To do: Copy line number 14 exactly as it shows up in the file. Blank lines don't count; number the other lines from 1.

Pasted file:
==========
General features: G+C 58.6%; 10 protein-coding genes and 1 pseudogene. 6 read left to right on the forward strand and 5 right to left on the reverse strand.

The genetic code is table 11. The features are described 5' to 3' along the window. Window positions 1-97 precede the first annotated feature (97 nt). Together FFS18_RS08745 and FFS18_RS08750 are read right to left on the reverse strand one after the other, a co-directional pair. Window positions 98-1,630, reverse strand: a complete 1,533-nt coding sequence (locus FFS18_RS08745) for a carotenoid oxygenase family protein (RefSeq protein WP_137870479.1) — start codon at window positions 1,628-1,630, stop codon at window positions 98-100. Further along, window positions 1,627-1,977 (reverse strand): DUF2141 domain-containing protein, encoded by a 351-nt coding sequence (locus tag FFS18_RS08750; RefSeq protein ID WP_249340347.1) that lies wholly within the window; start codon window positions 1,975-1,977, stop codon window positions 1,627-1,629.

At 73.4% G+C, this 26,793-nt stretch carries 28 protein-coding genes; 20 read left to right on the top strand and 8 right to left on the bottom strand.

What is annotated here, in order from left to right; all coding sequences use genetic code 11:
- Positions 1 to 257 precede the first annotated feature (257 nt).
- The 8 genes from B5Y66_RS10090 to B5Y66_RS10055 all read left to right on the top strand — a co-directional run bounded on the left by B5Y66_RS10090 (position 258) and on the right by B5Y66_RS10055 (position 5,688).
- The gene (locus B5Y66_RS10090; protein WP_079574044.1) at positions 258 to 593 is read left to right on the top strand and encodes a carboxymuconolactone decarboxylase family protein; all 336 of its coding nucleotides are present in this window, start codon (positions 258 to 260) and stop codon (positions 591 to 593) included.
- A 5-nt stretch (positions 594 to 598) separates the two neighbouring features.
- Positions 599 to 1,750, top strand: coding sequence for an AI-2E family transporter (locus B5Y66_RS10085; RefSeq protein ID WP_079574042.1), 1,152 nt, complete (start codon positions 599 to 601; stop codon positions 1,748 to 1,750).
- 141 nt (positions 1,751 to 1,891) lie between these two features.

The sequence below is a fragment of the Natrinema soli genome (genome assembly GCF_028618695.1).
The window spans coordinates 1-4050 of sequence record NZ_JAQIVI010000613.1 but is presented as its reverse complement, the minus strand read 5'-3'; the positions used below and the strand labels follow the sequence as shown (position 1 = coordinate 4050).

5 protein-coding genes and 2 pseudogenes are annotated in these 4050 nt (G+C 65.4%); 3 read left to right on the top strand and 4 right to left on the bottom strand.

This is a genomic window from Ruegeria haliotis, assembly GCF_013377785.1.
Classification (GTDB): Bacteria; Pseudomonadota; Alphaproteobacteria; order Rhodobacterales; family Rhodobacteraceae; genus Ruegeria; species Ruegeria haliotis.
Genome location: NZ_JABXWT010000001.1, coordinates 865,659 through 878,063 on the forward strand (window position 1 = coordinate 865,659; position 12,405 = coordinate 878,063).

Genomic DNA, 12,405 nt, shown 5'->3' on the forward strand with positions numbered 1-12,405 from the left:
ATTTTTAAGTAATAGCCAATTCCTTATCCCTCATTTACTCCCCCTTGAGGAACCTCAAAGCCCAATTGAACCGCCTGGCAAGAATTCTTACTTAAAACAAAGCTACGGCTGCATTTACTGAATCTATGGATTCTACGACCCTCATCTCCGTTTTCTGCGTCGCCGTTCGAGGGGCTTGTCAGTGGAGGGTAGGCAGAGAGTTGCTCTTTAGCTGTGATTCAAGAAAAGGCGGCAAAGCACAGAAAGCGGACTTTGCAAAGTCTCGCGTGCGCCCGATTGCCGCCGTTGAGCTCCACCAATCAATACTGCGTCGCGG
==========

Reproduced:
This is a genomic window from Ruegeria haliotis, assembly GCF_013377785.1.